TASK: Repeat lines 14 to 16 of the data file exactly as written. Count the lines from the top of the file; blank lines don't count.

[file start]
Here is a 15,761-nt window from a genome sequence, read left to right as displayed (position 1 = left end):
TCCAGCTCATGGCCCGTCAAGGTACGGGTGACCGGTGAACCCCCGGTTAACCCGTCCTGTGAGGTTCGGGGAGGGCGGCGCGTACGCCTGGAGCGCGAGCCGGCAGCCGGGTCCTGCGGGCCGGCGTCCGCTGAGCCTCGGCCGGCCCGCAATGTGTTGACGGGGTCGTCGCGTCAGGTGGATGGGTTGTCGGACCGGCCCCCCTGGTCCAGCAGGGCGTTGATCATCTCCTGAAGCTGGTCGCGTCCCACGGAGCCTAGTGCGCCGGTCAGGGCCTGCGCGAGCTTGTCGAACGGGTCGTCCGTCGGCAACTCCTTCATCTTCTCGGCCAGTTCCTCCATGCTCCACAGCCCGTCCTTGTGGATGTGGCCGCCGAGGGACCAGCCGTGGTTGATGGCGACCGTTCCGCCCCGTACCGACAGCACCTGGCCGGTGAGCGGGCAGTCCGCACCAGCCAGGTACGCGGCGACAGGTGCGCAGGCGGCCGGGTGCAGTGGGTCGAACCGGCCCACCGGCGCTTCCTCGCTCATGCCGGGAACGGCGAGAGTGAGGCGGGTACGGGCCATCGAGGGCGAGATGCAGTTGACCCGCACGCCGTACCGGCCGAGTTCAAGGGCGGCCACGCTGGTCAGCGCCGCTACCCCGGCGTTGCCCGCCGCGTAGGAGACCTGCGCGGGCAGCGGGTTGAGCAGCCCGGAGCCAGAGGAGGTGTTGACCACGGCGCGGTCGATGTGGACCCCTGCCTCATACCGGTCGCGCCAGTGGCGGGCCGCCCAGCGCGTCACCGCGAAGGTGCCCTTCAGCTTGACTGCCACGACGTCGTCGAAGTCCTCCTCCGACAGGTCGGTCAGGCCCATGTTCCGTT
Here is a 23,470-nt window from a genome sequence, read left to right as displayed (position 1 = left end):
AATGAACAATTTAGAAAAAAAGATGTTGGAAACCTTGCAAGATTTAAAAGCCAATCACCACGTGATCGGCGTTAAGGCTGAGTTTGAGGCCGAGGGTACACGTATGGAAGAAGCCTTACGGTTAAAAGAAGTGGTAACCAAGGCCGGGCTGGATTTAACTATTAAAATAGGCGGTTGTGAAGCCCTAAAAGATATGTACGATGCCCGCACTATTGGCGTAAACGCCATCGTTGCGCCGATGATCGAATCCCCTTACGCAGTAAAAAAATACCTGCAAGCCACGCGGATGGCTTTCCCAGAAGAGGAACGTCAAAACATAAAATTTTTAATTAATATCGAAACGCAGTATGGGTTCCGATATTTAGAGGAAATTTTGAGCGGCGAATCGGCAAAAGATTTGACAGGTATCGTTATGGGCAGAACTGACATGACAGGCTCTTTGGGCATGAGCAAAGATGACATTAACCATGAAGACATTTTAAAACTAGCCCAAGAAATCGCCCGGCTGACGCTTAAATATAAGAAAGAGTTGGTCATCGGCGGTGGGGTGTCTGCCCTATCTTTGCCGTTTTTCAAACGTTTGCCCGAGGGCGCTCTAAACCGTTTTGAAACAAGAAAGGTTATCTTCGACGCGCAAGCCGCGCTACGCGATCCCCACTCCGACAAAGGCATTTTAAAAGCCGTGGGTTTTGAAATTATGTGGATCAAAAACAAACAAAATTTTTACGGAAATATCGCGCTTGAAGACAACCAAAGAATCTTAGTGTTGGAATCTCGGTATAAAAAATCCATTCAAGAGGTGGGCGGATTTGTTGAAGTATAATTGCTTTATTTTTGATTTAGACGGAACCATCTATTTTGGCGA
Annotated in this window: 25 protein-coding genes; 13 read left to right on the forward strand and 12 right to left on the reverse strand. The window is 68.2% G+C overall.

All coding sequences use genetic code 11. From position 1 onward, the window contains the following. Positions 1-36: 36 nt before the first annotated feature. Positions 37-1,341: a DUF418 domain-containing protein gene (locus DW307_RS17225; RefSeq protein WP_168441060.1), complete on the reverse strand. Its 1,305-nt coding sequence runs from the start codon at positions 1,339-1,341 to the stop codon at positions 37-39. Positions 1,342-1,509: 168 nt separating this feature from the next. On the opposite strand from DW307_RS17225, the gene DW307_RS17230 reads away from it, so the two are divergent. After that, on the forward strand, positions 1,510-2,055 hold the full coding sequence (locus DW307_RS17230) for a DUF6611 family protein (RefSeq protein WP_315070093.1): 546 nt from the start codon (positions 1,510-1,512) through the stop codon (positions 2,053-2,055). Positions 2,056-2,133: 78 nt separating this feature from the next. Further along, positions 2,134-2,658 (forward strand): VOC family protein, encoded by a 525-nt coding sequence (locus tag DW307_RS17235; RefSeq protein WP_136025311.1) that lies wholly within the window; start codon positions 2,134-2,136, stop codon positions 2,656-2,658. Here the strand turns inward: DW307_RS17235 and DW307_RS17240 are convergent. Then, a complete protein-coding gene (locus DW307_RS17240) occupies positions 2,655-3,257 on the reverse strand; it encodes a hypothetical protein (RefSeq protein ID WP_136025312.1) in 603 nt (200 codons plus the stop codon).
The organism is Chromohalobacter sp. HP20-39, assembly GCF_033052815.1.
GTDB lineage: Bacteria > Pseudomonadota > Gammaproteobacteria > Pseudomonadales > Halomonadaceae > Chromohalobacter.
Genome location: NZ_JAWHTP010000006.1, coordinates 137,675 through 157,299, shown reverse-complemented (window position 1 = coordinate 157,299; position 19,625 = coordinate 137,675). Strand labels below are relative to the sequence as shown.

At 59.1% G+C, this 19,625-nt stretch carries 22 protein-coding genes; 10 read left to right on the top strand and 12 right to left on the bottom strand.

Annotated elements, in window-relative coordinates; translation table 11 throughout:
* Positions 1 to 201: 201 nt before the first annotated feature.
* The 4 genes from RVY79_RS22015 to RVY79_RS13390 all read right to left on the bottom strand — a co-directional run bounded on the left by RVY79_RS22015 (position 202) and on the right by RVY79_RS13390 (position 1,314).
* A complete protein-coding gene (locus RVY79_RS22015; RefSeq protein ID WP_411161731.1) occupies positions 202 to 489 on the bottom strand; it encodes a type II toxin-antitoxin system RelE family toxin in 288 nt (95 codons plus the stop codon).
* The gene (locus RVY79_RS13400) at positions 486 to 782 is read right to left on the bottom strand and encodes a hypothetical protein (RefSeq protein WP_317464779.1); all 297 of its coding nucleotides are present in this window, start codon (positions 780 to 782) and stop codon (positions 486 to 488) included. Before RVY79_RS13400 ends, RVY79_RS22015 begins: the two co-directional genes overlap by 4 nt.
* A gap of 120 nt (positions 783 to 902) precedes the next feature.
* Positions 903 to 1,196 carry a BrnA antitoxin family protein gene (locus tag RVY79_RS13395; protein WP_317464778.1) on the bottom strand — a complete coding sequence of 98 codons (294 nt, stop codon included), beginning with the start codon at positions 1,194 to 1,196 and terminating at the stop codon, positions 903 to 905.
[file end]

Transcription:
* A complete protein-coding gene (locus RVY79_RS22015; RefSeq protein ID WP_411161731.1) occupies positions 202 to 489 on the bottom strand; it encodes a type II toxin-antitoxin system RelE family toxin in 288 nt (95 codons plus the stop codon).
* The gene (locus RVY79_RS13400) at positions 486 to 782 is read right to left on the bottom strand and encodes a hypothetical protein (RefSeq protein WP_317464779.1); all 297 of its coding nucleotides are present in this window, start codon (positions 780 to 782) and stop codon (positions 486 to 488) included. Before RVY79_RS13400 ends, RVY79_RS22015 begins: the two co-directional genes overlap by 4 nt.
* A gap of 120 nt (positions 783 to 902) precedes the next feature.